Scripture: Leviticus 19: 9 & 10
“9When you reap the harvest of your land, you are not to reap to the very edge of your field or gather the gleanings of your harvest. 10You must not strip your vineyard bare or gather its fallen grapes. Leave them for the poor and the foreign resident: I am Yahweh your God.” (Holeman Christian Standard Bible)
Leviticus is the third book of our Bible, the third book of the Pentatuch, and the third of the five books of the Torah. The Hebrew name of the book is Vaikra and can be translated “He [God] called.”
We know this book as a book of God’s Law but as Christians we cannot afford to say it belongs to the Hebrews and has no force over us. Jesus told us himself that he came not to abolish the law or the prophets but to fulfill them. For us, Leviticus is less about a bunch of rules that can put us to sleep if read in order to say that we’ve read the Bible from cover to cover – it is more of an invitation to us to live in harmony with God’s purpose for mankind. We are told how to live with each other because he called.
I read several translations, perhaps looking for a loophole. I found none.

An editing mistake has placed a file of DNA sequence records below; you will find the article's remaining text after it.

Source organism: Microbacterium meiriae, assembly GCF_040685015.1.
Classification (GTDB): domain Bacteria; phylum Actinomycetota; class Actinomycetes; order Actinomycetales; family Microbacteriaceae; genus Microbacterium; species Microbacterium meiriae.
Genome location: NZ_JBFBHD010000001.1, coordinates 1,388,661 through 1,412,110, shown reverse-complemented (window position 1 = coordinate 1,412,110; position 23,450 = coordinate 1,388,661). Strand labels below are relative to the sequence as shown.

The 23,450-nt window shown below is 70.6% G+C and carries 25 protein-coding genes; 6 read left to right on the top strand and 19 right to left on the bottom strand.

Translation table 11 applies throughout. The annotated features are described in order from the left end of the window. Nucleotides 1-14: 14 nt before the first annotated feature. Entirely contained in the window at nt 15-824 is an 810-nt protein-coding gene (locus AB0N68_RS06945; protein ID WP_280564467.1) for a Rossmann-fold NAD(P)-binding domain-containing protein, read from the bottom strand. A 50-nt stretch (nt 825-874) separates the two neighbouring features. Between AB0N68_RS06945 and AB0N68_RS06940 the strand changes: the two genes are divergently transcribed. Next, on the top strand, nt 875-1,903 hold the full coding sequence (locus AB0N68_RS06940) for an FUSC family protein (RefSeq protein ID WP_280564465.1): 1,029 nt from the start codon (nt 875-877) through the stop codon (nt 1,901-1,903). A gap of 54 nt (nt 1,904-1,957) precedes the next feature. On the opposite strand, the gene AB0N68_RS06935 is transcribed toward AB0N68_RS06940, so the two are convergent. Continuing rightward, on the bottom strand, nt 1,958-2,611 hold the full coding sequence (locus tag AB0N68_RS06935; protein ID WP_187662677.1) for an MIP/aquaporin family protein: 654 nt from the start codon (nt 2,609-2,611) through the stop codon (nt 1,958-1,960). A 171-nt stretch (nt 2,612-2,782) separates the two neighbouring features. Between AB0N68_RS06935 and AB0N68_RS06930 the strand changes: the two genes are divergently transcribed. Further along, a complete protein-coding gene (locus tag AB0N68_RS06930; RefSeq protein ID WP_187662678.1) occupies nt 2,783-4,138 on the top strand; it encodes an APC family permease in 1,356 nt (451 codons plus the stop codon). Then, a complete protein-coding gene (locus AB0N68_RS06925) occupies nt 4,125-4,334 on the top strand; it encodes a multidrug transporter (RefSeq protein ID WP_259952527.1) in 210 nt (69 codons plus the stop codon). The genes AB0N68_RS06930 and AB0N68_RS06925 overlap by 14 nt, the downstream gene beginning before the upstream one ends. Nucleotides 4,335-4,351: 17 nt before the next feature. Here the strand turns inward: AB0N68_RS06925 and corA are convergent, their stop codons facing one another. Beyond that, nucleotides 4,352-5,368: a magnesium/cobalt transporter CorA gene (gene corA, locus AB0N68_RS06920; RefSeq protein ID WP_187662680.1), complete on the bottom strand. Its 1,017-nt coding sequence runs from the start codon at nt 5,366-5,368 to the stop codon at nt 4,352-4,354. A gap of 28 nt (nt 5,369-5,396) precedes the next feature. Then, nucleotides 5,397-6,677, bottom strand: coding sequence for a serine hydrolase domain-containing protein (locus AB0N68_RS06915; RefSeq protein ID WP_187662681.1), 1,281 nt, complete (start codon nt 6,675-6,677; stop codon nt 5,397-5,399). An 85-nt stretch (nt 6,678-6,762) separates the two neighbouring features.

It is God’s wish, His Will, for us to make provision for the foreign resident and the poor. We are not farmers in La Crescenta so how do we do this? It was fortuitous that during our recently completed rummage sale we had the opportunity to put aside part of our haul of items for sale to donate to a refugee family, new foreign residents. What if we don’t have an opportunity drop in our lap like this? Then we designate some of our crop, our wages, and we prepare “Welcome Kits” as we are doing as a church, or we search for other ways to support organizations that support dispossessed peoples. We must be intentional in living out God’s will for us and taking care of those be brings to us.
It goes deeper than the act of leaving something behind for the poor and people who have been completely dispossessed. We are seeing strangers who are hungry and feeding them, thirsty and giving them drink, in need of clothes and clothing them and we are doing these things for Jesus. (Matt. 25: 31-46) We are fulfilling one of the two great commandments Jesus left us by loving our neighbors as ourselves.
He called us in the book of instructions, Leviticus, to find Jesus in the stranger and do him a kindness.
In His grip, jerry
PS – The various translations I visited refer to the poor and then a list of interpretations as follows: foreigner (several), foreign resident (Holeman Christian Standard Bible), sojourner (English Standard Version), the stranger (New American Standard Bible), and the resident alien (International Standard Version).